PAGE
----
OUR B UN BUR Y L tiTTER. The past week with us has been un- eventful and nothing has transpired worthy of being1 specially recorded bat as it appears that by renmiuiug silent, even if I Irvve nothing to report, the very existence of Bunbury is liable to be for- gotten, I hope you will consider this i Worthy of insertion merely for the purpose of reminding yonr readers that there is such a place as Bunbury in W.A.. Mr. Wisbey who purchased the " Prince of Wales" hotel property last week has privately bought the furniture stock etc. appertaining thereto for the sum of £535. This brings the whole purchase money io £2605 and it is generally considered that Mr. Wisbey has secured a great bargain. Included in the last purchase ia plaut for carrying on brewing operations and an aerated water machine, complete and ia the schedule I also notice several horses, a carriage and a spring cart-Mr. Wisbey takes possession of his property to-night and I understand has arranged to put a person in ch...
Really Missed. [Newspaper Article] — Western Mail — 6 March 1886
: Really Missed. . *. What a farmer needs in this world to be ; : «ucceséral," remarked Deacon Hayseed, " is ) a good wife. Then he's all right. My wife could get np in the mornin' at 4 o'clock, milk fifteen cows, feed six horses, git break* tait for twenty hands, an' all be ready for a day's work afore 6 o'clock. That's what I call a good wife. " Doesn't she do it now, Deacon P" he was . asked. . . " Oh, no," he responded, wiping away a tear, *' she's dead."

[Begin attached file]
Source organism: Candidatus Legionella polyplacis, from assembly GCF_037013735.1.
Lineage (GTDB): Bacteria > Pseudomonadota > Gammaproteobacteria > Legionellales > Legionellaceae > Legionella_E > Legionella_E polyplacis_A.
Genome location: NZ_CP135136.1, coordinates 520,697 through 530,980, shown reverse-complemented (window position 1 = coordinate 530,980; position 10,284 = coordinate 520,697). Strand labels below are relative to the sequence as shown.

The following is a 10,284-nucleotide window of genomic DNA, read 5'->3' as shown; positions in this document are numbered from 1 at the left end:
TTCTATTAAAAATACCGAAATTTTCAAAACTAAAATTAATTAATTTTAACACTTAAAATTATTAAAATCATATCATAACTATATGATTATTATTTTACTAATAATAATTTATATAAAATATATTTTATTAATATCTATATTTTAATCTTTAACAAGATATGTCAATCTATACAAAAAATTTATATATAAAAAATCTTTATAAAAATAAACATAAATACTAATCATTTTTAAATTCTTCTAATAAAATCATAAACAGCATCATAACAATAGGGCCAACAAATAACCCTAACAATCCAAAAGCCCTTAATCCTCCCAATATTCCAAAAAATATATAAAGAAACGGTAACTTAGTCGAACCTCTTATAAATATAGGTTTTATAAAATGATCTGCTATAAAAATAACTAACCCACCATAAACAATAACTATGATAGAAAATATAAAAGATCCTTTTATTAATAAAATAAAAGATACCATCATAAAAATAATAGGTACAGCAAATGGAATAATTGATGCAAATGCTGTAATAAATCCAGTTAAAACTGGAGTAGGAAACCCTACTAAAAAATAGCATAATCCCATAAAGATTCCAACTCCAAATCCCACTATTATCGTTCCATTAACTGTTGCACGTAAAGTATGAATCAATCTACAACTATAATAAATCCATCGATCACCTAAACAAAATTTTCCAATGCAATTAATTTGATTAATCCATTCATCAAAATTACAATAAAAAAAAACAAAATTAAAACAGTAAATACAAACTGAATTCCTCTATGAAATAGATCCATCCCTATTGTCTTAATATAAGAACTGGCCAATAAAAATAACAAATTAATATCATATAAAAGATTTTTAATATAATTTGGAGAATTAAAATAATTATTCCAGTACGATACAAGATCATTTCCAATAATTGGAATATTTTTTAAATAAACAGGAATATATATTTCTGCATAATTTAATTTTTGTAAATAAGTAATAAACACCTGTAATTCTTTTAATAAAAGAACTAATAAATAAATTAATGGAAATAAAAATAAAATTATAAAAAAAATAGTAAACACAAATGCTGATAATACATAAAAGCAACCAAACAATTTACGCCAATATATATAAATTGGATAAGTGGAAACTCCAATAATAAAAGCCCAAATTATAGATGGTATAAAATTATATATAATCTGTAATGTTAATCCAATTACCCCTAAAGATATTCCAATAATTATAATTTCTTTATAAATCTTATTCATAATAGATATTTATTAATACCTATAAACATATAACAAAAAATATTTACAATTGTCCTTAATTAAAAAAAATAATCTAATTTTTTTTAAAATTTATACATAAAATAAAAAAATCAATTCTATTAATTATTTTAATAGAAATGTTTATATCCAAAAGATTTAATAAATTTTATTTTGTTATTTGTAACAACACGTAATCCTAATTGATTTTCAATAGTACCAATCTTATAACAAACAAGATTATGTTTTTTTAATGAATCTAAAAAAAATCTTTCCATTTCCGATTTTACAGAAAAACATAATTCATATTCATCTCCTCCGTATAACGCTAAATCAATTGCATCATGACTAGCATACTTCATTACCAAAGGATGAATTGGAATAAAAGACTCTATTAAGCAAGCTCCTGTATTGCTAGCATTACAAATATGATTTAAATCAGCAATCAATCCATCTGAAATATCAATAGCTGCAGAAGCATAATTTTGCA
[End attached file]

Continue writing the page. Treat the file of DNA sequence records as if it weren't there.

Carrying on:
SHIPPING NOTES. [Newspaper Article] — Western Mail — 6 March 1886
SHIPPING NOTES. ? ] OUR London shipping correspondent writes:-" The s.s. Yeoman 2226 tons reg- ister Capt. Ilbery, will be despatched bf C. Bethell & Co. for Fremantle direct vi« Suez Canal about the 5th February. -This steamer will not carry any emigrants .for the West Australian Gorernnient arid although having excellent passenger ac- comodation there are very few engager inents or enquiries for passages fpr the present. The Spirit of the South' *' skit- ing ship ia flow loading to »ail the end ot this month/ The ^Ghiselhurst; 'Capt?. Beckett, will bo dispatched . in 'Feb; for Fremantle, and the North West, porte, and the,, JÍfinerpu and Lady Dovelas,in March, the former, vessel. going tai the JSforth West ^fromFremantle and thé Lady Doüglae to the Gascoyne and Ash bnrton. Mr. Malcolm Fraser the Colo- nial Secretary >f 'W.K. Uraded with h» wife and family at Plymouth from the Pi & O. steamer Chuean on Tuesday and has proceeded1 to visit hu friends in "the. West ...